- Code gets rushed, and sloppy code gets reused rather than rewritten to get things out the door on time.
I said I wouldn’t mention DRM, but quite a lot of effort went into it on Vista, and it seems to work quite well, restricting how users play their media on their hardware. Why couldn’t that same level of effort go into better security patches, overall better quality of Windows? Because you need to upgrade to Vista to be more secure, and Vista will sell beefier computers. Making XP better and safer to use works against those goals. Vista DRM helps establish future revenue sources. Security fixes do not generate income. The reasons go on, but they all boil down to profits first, everything else last.
It makes me wonder how much room is left at Microsoft for quality, except for the times when a large enough event forces a change, such as the revamped IE7. Why did this happen after Microsoft declared that IE6 was the last stand-alone release? I am sure the success of Firefox had something to do with it. IE7 and Vista sound like progress has been made in fixing holes and providing a more secure OS, but look at past releases – all prior versions have been the “most secure Microsoft operating system ever” (what else would they be?), yet all have rapidly been shown to be quite a bit less secure than hyped. Even now, many are advising users to wait until Service Pack 1 for Vista is released before upgrading. Any reason to think Vista, Office 2007, IE7, etc., will be any different? Are you getting better quality software, or just different looking software that essentially does most of the same things, and adds a few things you probably wouldn’t miss?
I lost my trust of Microsoft a long time ago, after security updates broke machines, after zero-day exploits slagged networks, after viruses repeatedly smoked corporate networks and slowed the Internet to a crawl in many places around the world. We paid good money for that software, and we paid more to secure it. We paid money to troubleshoot it, to learn it and understand it. After enough bad news, you cannot help but start wondering what you are investing in…. And being a convicted monopolist sure didn’t help Microsoft, either.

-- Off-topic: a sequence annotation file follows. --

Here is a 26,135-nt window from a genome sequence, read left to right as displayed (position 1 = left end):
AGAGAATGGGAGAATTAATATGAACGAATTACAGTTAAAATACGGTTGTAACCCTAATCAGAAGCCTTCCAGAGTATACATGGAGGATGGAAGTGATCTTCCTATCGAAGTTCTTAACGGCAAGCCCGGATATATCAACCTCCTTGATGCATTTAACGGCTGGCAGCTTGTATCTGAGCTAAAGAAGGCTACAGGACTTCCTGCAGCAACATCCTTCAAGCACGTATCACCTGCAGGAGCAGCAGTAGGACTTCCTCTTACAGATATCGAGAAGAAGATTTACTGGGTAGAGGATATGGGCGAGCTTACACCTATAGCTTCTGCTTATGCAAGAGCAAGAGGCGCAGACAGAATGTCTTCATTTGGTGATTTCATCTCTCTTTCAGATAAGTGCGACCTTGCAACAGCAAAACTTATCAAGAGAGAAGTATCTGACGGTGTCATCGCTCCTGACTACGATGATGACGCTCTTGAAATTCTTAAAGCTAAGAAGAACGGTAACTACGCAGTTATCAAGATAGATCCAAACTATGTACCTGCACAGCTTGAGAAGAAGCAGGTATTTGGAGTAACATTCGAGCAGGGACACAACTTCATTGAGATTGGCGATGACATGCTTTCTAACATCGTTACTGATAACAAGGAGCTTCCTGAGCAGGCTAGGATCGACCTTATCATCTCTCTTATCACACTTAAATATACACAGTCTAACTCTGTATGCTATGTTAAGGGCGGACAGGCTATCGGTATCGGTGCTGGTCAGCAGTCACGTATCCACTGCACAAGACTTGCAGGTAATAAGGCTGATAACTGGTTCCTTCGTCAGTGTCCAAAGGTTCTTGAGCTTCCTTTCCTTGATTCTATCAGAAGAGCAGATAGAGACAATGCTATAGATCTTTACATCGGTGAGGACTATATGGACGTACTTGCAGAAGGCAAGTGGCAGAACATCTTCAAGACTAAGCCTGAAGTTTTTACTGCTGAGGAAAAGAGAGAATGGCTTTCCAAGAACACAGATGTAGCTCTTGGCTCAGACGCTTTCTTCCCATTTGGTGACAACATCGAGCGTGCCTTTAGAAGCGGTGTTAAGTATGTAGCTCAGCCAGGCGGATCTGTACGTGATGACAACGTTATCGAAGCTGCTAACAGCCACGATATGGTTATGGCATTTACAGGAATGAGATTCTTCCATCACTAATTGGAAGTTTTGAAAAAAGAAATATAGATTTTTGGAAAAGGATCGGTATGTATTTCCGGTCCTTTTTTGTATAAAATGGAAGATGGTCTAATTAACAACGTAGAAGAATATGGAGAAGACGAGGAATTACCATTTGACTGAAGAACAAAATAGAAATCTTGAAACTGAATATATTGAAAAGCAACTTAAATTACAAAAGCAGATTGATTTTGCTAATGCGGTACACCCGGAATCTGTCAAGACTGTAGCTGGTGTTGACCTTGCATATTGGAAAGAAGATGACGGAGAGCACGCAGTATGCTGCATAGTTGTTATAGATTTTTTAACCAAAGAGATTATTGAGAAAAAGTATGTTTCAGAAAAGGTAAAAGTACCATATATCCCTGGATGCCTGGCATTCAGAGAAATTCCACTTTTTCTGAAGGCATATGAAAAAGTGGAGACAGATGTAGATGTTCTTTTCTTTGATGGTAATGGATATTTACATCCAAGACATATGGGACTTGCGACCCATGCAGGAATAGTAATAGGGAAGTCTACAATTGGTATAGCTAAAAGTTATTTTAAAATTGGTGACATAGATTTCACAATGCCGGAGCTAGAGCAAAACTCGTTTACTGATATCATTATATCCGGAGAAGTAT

I have yet to lose faith in Linux. I have yet to see any event that affected a huge community of Linux users in a common fashion (and yes, there really are enough Linux machines out there to qualify as a huge community). I have yet to see a zero-day on Linux that flogged the Internet. I have seen at least one distribution-specific update that borked a major system component, Xorg, but fixes were quick and better tested, and the problem update only affected the one distribution, not all of them.
I had put up with a lot before I finally gave up on Microsoft – Linux still has a long way to go to before I do the same with it. In fact, it is my experience with Linux and the exposure to the level of quality of the OS and its major component applications that has made me more keenly aware of and less tolerant of the quality Microsoft puts into its software. So I ask – what will it take for Microsoft to improve their software, to make it safer for the end users at home, and to make it easier for admins to troubleshoot? And how much more trust will they be willing to place in Microsoft?
Finally, some related good reading, if you stuck it out this far:
Remember – this is an opinion piece about trusting the quality of software you pay for and depend on from Microsoft. These links support my point of view – I am sure you can find plenty of links to support the opposite if you want. In the end, your personal experiences are going to drive you one way or the other – and mine have definitely made me question everything Microsoft does or does not do and say.